Up to 15 existing positions may be lost at Goulburn Correctional Centre if relocation of inmates to 'more modern facilities' goes ahead, a union says.
The total loss could be as high as 80 jobs, factoring more than 50 current vacancies and workers compensation cases, Public Service Association (PSA) president and senior correctional officer, Nicole Jess said.
Corrective Services has rejected this, saying there will be no staff cuts and any impacted employees can remain at their current correctional centres under the changes.
Under a Corrective Services NSW review of prison beds, inmates at Goulburn's maximum security wings three and four would be moved to other facilities. It's understood about 125 of the 341 beds in these areas are currently occupied.
"CSNSW is constantly reviewing its operating bed network to ensure that it supports the current inmate population, anticipated growth or decline, and operating environment," a spokesperson said.
"Our prisons have the capacity to accommodate approximately 15,600 people although the current daily average population is around 12,300 inmates.
"...The changes will ensure a greater use of beds that are modern, not aged, and improve inmate management and service delivery by accommodating those in custody in areas that are more fit-for-purpose.
"These changes seek to provide better working environments for our staff, and improved conditions for inmate rehabilitation."
In 2022 an Inspector of Custodial Services report recommended eventual closure of Goulburn's two 1884 maximum security wings, describing them as "inadequate." At the time, Corrective Services acknowledged it didn't meet NSW standards, something it was "actively pursuing."
The changes would not affect the two high-risk management units.
But the PSA has slammed the current process, "lack of consultation" with staff and said the move would have a "massive" impact on regions like Goulburn and Bathurst.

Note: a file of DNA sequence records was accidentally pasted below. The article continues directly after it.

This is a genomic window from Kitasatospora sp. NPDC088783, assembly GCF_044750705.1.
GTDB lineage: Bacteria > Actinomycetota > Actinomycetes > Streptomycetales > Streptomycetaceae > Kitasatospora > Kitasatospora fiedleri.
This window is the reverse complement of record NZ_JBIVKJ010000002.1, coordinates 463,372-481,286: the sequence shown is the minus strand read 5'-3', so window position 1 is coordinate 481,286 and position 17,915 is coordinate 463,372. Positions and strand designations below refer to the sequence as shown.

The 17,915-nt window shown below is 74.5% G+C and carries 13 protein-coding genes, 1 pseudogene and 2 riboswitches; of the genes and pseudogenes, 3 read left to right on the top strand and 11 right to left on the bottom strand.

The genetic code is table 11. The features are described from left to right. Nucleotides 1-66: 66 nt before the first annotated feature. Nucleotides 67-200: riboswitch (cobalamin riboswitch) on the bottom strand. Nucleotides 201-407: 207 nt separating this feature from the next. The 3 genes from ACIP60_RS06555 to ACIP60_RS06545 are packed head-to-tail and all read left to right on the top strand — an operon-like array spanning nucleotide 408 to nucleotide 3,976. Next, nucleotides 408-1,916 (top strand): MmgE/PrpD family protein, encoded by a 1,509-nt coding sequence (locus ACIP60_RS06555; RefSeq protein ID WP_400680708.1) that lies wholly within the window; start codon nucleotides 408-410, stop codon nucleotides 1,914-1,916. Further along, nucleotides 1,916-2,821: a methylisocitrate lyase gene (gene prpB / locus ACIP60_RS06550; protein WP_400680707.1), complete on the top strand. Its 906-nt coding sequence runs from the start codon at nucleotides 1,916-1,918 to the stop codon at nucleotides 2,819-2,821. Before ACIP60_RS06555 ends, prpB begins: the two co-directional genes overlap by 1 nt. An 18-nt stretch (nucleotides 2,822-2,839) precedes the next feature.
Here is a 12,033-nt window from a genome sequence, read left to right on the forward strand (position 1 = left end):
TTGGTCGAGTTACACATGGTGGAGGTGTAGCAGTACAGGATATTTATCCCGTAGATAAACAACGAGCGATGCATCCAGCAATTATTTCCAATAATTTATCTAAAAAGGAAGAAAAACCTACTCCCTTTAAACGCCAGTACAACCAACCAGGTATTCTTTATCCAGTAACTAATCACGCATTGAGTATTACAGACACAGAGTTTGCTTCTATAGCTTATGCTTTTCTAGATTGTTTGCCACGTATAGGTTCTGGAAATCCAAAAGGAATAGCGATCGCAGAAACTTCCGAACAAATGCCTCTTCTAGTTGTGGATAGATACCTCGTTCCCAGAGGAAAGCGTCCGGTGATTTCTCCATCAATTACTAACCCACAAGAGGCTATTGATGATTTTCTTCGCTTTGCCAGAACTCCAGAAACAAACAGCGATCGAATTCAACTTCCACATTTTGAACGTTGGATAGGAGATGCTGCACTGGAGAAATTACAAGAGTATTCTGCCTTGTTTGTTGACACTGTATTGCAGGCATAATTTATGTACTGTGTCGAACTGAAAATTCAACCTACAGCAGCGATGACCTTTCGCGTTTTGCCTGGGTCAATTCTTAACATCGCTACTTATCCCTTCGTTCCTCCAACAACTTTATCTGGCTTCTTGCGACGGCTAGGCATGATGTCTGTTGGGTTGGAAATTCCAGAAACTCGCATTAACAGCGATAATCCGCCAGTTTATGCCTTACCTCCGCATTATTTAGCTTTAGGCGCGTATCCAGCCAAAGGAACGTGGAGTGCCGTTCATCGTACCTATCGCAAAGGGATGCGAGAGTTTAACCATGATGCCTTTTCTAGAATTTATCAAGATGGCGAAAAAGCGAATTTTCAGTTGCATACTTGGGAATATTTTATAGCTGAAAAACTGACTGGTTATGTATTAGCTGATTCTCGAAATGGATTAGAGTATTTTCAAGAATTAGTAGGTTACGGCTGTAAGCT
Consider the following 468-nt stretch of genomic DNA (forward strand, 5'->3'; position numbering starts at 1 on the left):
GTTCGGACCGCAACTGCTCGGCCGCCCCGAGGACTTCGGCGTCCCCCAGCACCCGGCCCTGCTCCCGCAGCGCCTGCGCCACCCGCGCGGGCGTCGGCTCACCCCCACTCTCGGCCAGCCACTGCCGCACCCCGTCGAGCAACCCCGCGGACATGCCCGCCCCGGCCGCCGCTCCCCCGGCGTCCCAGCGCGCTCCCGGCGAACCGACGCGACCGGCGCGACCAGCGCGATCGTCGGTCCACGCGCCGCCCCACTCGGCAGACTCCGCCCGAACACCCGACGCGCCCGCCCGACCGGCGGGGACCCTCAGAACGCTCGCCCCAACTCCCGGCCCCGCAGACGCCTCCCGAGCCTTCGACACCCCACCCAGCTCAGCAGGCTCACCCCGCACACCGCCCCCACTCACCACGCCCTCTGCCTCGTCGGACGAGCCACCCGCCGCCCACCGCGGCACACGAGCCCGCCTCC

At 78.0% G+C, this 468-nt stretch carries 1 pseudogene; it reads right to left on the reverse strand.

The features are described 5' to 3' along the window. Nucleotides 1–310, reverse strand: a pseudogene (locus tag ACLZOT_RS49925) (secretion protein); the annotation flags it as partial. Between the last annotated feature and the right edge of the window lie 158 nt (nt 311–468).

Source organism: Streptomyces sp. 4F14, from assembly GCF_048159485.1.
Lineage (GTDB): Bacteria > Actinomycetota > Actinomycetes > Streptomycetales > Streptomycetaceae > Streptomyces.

"This process is the worst I've seen," Ms Jess said.
"I've been doing this job 35 years. I've (worked with) quite a few commissioners but I've never seen a reform done with so little information, such a lack of consultation and lack of respect for staff."
Ms Jess has also rejected Corrective Services' claims the changes were "temporary," maintaining the facilities would be "mothballed" until inmate numbers reached at least 14,000.
The changes will affect Goulburn, Bathurst, Cessnock, Long Bay and the Outer Metropolitan special- purpose centre. Up to 250 staff will be impacted, the union says.
Goulburn staff were initially advised of the changes in a bulletin on Wednesday, January 10. They and union officials will be briefed by management in a "slide-show presentation" at the centre on Wednesday, January 18.
Ms Jess said while it made some sense to shut off old beds and put inmates in modern facilities, Corrective Services had discarded 'proper process.'
"If the assistant commissioner thinks that a phone call to our general secretary is consultation, it's not," she said.
"...With any reform they are required under NSW Premier and Cabinet guidelines to consult with unions, provide a change management and human resourcing plans and costings. They must have a rationale."